08th October to 09th October, 2016.
Driving down from Puducherry, we headed for the land of Nattukottai Chettiars, Karaikudi. The drive took us through the red flat lands of interior Tamilnadu.
While we were a bit sad to leave the coastal route, the destination rewarded us richly. We spent most of our time here looking at jaw dropping houses. Calling these structures houses is an insult to them, and to the tiny flats of Mumbai. On average, these structures have around 20 bed rooms or so, around a central courtyard. The kitchen at the end can comfortably fit three typical one bedroom flats of Mumbai. But it is not the size of these structures that awes you, it is their sheer opulence. For example, most houses have elaborate gateways at their entrance. These wooded structures are carved to the teeth and often covered in silver. The walls are covered in murals, and Belgian mirrors adorn any empty space on the walls. Ceilings covered in art hold up antique chandeliers.
But with all this opulence and beauty, this region is now a collection of ghost towns. Most of these giant palaces have one or two people (usually octogenarians) living in them. Many others have a family of caretakers who live in one of the many rooms, while other structures are uninhabited, to be opened only for special family functions. The community as such is wealthy, and have little need to derive an income from these homes.
However, a few heritage tourism operations have started up in recent times, and Chettinad is slowly staring to see an inflow of tourists. While any house in this region is an impressive sight, we strongly recommend taking a look around Kanadukathan village for some truly impressive structures. One such house is the “Vazhamarathu veedu” with its wooden door frames filled with carvings from mythology. Another nearby house in the same village has opened half the living space to visitors. The terrace of this house offers a bird’s eye view of the region. .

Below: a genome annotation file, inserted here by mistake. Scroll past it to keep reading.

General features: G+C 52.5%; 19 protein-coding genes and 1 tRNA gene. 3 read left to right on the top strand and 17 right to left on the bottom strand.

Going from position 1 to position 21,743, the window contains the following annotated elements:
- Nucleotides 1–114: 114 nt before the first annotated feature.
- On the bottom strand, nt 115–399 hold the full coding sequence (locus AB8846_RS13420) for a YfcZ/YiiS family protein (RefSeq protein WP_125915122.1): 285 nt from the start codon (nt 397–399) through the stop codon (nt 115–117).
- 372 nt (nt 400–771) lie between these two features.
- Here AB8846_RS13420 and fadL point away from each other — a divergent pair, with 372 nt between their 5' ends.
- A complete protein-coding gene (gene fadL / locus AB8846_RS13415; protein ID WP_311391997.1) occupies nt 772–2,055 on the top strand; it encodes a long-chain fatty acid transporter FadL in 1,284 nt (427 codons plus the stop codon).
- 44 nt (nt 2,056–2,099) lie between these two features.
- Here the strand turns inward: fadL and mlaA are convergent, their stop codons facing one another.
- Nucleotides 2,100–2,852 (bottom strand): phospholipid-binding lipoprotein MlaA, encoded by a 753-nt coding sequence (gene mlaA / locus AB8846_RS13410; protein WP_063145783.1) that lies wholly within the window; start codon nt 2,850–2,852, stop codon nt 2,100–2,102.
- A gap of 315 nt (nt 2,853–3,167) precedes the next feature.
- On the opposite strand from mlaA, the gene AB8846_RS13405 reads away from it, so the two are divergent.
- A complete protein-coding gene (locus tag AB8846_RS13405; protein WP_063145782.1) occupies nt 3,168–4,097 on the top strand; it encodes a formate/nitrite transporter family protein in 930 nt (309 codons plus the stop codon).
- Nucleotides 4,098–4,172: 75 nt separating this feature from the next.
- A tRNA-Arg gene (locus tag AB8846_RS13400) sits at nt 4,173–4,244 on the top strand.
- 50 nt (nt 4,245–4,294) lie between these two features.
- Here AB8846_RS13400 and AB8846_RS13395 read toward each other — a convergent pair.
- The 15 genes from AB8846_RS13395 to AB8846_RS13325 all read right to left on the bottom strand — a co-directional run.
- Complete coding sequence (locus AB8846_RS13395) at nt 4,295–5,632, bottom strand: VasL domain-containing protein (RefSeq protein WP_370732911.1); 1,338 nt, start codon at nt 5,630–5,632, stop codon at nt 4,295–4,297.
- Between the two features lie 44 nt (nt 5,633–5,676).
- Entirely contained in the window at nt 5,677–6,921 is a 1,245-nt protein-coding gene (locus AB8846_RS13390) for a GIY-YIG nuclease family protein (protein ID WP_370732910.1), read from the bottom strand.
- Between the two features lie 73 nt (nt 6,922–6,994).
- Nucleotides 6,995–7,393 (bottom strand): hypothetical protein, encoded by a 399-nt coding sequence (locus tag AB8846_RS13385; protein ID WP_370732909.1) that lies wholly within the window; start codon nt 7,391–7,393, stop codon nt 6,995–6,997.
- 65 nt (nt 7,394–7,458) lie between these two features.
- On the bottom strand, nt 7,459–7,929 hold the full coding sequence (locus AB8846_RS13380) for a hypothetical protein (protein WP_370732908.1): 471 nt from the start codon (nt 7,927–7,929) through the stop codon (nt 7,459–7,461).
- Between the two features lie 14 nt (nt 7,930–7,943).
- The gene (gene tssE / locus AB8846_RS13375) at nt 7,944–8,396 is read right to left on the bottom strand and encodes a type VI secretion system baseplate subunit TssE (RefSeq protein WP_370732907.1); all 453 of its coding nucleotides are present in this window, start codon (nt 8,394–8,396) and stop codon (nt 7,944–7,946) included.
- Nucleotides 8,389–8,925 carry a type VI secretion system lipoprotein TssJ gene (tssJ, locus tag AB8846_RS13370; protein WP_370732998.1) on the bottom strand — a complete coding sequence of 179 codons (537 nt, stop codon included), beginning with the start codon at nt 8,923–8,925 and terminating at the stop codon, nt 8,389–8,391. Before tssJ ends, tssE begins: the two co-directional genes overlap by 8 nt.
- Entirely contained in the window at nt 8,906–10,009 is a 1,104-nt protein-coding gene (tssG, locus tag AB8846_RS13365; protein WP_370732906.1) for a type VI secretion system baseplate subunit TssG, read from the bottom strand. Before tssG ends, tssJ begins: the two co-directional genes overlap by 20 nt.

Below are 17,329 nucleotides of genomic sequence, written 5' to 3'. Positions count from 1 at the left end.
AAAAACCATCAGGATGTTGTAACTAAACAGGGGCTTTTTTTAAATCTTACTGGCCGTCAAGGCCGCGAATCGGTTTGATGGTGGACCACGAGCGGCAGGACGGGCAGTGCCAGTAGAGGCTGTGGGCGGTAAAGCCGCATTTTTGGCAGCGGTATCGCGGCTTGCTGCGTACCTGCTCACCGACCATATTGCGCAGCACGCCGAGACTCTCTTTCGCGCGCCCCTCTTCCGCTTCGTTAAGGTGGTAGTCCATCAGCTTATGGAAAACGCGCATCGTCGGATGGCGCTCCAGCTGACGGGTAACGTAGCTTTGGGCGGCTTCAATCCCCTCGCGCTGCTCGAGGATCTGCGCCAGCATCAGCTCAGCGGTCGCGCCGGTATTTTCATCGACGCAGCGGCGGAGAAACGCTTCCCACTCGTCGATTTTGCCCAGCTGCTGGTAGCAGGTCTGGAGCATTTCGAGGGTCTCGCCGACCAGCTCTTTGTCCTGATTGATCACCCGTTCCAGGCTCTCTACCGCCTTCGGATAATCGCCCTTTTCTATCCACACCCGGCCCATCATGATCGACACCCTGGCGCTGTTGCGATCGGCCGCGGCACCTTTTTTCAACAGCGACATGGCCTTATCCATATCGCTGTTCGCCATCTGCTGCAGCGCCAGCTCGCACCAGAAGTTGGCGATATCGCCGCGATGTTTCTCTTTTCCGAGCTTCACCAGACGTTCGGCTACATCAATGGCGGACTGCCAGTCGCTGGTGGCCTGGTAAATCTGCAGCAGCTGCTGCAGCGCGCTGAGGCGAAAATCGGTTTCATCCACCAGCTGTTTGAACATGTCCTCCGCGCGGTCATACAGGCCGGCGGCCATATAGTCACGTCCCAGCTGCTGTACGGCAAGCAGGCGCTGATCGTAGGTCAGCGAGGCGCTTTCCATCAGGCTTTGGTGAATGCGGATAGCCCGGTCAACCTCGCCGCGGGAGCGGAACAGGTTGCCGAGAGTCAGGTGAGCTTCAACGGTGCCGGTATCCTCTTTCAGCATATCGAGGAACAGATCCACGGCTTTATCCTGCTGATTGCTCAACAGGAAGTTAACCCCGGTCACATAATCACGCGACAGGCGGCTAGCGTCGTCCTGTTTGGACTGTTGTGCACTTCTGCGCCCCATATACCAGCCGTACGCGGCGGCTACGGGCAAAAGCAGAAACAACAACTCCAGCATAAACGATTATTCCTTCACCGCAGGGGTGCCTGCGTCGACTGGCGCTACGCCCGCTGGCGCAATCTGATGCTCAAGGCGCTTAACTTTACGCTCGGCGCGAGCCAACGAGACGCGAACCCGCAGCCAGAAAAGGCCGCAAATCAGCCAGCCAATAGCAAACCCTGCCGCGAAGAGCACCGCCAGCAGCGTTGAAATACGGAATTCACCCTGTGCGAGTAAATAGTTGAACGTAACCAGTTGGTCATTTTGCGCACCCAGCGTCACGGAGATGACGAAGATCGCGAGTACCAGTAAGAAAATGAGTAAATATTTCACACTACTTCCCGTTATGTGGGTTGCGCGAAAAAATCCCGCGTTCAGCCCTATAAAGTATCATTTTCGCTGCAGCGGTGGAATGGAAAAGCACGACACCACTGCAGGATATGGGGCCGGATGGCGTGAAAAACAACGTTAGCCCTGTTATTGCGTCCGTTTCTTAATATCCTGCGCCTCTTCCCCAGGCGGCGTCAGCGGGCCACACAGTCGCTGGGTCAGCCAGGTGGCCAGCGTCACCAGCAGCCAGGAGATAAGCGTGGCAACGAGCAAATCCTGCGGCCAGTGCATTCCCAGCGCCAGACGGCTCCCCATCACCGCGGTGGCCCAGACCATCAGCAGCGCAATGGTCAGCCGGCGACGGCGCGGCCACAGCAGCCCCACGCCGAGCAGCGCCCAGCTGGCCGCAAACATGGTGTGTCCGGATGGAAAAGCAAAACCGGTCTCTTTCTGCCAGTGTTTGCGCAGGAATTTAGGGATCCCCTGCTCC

The “Chettinad Palace” in Kanadukathan is no longer open to visitors, but a walk around this building is worth the effort. Similarly, the “Periya veedu” in Athangudi is worth a visit. Unlike the houses at Kanadukathan, this house (which is still very much inhabited) has more western influence, with Belgian mirrors, stained glass work, high ceilings, and arches. The Chettiars were world travelers, and each house is filled with treasures and ideas they collected from different parts of the world.
However, these houses are not the only legacy this region has to offer. The village of Athangudi, for example, is also famous for the unique Athangudi tiles. These hand made and colorful floor tiles have a glass like finish. It is said that the process cannot be replicated elsewhere, as the unique soil of the region is necessary for the tiles’ characteristic shine. The process of making these tiles have not changed over the last century. The tiles that were made nearly a century ago can still be seen in some of the old houses, and they are still pretty, sturdy, and attractive.
The village of Kanadukathan hides another attraction in one of its many lanes. There are weavers in this village who still use traditional pit looms (kuzhithari) to weave intricate Chettinad cotton sarees. We stopped at “Mahalakshmi Weavers” to take a look. As it was Navarathri time, the looms were not being operated. However, Mahalakshmi, the lead weaver’s daughter after whom this establishment is named, explained the weaving process to us. This small establishment supplies sarees to many celebrities and politicians, and their pictures adorn the walls. This center does everything from spinning yarn to coloring the thread to weaving. We left this place with a few colorful Chettinad sarees.
Any write up about Karaikudi is incomplete without mentioning the famous Chettinad cuisine. We strongly recommend any small eatery or road side stalls in this region. These local places serve meals with flavorful chicken, crab, fish and mutton curry, and can give any big hotel a run for their money.
From Chettinad we are off to Rameswaram to explore the best beaches on the east coast.